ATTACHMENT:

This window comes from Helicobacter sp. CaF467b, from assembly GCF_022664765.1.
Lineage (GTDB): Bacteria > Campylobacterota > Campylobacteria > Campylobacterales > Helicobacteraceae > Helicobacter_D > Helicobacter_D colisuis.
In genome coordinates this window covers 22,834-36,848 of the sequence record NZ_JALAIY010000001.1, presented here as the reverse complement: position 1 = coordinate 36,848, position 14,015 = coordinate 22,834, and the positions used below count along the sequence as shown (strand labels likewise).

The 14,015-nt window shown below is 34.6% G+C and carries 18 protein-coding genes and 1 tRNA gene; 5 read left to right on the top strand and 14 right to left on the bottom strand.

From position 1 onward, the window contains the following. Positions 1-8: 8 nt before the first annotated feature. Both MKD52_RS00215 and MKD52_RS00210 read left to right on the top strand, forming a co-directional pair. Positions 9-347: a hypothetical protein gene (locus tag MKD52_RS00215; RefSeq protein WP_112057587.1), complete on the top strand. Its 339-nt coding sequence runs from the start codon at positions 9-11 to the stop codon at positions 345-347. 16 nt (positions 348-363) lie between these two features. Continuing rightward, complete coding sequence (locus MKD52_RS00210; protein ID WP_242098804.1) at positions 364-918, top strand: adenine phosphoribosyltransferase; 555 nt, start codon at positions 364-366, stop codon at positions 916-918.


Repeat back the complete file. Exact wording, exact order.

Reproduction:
This window comes from Helicobacter sp. CaF467b, from assembly GCF_022664765.1.
Lineage (GTDB): Bacteria > Campylobacterota > Campylobacteria > Campylobacterales > Helicobacteraceae > Helicobacter_D > Helicobacter_D colisuis.
In genome coordinates this window covers 22,834-36,848 of the sequence record NZ_JALAIY010000001.1, presented here as the reverse complement: position 1 = coordinate 36,848, position 14,015 = coordinate 22,834, and the positions used below count along the sequence as shown (strand labels likewise).

The 14,015-nt window shown below is 34.6% G+C and carries 18 protein-coding genes and 1 tRNA gene; 5 read left to right on the top strand and 14 right to left on the bottom strand.

From position 1 onward, the window contains the following. Positions 1-8: 8 nt before the first annotated feature. Both MKD52_RS00215 and MKD52_RS00210 read left to right on the top strand, forming a co-directional pair. Positions 9-347: a hypothetical protein gene (locus tag MKD52_RS00215; RefSeq protein WP_112057587.1), complete on the top strand. Its 339-nt coding sequence runs from the start codon at positions 9-11 to the stop codon at positions 345-347. 16 nt (positions 348-363) lie between these two features. Continuing rightward, complete coding sequence (locus MKD52_RS00210; protein ID WP_242098804.1) at positions 364-918, top strand: adenine phosphoribosyltransferase; 555 nt, start codon at positions 364-366, stop codon at positions 916-918.